PEA RIDGE Coach John King is a household name in high school baseball circles, but he wasn't hired here 23 years ago to coach that sport. He was brought in as a football assistant and is now working with his fifth head coach.
His job coaching baseball was almost an afterthought, and it almost didn't amount to much, either.
King, an assistant football coach each of those years, began working with head coach Tony Travis this month when high school football preseason practices opened.
Coach Kevin Miller hired him in 1986.
"Kevin was a baseball guy who played it in college," King says. "He had been the baseball coach here before I came. He went from the head baseball coach to head football. He hires me and says, 'Oh, by the way, you're coaching baseball, too.'
"That's not a problem when you're looking to get that first job. You'll coach anything."
Over the years, King - who also coaches cross country - was a defensive coach for 10 years for Miller, worked on offense and defense in five years under Rob Bray, an offensive coach for six years under coach Mike Harrod and on defense for two years with Mark Laster.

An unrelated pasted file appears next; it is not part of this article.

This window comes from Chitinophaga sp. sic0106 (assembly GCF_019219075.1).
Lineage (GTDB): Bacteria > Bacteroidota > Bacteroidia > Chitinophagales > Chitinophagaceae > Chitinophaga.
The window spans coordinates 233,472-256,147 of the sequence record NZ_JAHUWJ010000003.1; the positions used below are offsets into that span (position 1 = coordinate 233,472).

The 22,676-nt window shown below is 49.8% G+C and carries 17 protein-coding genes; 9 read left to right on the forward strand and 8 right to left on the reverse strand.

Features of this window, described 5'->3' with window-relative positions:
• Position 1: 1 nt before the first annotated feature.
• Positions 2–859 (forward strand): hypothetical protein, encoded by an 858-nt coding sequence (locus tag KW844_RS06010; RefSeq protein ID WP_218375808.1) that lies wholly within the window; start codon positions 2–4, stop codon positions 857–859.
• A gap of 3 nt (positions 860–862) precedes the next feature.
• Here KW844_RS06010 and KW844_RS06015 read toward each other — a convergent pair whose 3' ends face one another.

As King's baseball victories and championships mounted, the football coaches came and went.
Miller left for Mountain Home. Bray, who played for King in King's first year here, left for Rogers. Harrod retired.
Laster left in July for Siloam Springs.
With each change, King championed his new head coach's transition. He's never been involved in a bad one either, helping the head coach make contacts, he says.
"It's little things, you know - who do we talk to get a paint machine to line the field?" he asks, rhetorically. "Who mows the football field? Keys? Transportation? It's those smallthings that would be hassles otherwise.
"I think we've been fortunate in the coaches we have hired.
They've all been positive for the kids."
In return, King says he's learned something from each of the five.
"I learned a tremendous amount from coach Miller," he says. "Rob was a smooth transition because we were still doing a lot of things we had been doing with Kevin.
"Usually you have a lot of new terminology. You may be doing a lot of the same things but the terminology is different."